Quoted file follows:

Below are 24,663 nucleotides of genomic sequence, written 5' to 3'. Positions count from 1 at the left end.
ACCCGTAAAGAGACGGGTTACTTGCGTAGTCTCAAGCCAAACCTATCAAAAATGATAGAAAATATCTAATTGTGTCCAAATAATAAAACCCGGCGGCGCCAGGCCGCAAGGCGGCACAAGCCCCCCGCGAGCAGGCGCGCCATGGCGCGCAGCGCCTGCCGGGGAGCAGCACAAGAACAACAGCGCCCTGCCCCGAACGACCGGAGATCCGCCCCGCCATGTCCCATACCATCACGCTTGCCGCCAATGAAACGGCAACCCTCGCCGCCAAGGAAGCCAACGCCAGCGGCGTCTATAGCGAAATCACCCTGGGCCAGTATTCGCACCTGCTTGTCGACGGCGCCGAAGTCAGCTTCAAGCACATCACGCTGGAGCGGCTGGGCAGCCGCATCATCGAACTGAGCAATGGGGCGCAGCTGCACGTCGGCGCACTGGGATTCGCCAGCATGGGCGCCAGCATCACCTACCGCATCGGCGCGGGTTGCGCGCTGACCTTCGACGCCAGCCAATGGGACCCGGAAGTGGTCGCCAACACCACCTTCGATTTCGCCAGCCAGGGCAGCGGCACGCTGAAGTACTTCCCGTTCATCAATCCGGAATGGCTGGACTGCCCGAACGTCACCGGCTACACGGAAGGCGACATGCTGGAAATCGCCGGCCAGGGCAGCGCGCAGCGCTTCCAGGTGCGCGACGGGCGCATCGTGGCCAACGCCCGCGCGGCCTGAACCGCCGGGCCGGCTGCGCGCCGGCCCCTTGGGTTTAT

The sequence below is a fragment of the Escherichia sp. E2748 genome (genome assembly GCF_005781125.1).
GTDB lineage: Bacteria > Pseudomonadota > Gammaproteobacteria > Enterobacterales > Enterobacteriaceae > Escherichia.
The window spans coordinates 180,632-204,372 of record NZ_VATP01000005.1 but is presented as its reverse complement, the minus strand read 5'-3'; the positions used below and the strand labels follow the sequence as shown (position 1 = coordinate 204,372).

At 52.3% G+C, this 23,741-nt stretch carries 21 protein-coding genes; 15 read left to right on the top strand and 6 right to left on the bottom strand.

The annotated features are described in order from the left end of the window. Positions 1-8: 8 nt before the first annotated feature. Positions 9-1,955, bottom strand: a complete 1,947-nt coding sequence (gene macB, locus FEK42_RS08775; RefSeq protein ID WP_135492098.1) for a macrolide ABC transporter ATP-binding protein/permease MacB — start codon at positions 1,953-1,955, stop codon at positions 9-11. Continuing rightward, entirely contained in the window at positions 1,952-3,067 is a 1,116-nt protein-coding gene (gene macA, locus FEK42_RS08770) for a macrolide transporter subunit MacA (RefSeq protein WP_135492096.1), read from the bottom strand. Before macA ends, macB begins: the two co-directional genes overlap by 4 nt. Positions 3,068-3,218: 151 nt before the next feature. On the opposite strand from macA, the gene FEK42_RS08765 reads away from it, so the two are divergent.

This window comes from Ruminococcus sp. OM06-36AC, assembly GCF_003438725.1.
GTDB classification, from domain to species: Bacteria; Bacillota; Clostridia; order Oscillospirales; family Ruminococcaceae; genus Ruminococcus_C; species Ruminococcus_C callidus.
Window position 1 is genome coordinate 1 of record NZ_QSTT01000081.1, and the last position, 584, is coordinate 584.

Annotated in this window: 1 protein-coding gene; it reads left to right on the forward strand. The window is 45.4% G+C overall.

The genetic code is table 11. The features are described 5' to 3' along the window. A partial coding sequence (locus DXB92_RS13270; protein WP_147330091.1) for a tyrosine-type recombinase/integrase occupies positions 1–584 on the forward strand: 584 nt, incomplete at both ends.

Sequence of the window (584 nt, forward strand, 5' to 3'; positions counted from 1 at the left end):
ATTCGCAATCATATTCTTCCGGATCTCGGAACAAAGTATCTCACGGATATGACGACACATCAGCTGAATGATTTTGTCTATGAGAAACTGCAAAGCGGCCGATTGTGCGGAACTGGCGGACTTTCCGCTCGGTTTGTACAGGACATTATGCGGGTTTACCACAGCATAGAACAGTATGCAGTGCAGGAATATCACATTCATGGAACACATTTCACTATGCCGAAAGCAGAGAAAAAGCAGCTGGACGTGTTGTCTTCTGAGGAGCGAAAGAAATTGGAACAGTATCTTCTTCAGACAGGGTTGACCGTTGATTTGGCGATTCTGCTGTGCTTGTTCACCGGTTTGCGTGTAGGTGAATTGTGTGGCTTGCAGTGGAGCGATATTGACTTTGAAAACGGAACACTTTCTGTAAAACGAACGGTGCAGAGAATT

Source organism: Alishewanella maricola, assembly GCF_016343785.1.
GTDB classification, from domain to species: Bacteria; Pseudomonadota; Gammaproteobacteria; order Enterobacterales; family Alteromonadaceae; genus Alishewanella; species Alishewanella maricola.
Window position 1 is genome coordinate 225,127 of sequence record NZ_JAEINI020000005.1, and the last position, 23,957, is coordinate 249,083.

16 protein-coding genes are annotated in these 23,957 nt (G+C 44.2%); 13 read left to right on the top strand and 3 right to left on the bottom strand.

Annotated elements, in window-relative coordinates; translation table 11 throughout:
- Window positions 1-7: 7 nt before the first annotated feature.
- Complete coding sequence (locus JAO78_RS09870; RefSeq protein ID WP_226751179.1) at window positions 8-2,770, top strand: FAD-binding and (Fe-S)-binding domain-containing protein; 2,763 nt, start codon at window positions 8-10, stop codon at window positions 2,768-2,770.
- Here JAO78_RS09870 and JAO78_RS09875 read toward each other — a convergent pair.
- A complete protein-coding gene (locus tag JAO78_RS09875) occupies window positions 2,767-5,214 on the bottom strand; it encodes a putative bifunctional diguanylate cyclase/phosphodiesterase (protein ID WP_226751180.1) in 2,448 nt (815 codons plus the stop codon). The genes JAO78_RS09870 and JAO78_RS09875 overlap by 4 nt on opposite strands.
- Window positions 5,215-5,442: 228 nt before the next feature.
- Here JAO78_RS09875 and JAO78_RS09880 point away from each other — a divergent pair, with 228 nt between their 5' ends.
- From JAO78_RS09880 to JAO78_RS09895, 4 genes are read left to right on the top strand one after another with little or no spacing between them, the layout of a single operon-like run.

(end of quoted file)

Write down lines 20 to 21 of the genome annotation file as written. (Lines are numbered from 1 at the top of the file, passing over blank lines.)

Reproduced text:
- Window positions 1-7: 7 nt before the first annotated feature.
- Complete coding sequence (locus JAO78_RS09870; RefSeq protein ID WP_226751179.1) at window positions 8-2,770, top strand: FAD-binding and (Fe-S)-binding domain-containing protein; 2,763 nt, start codon at window positions 8-10, stop codon at window positions 2,768-2,770.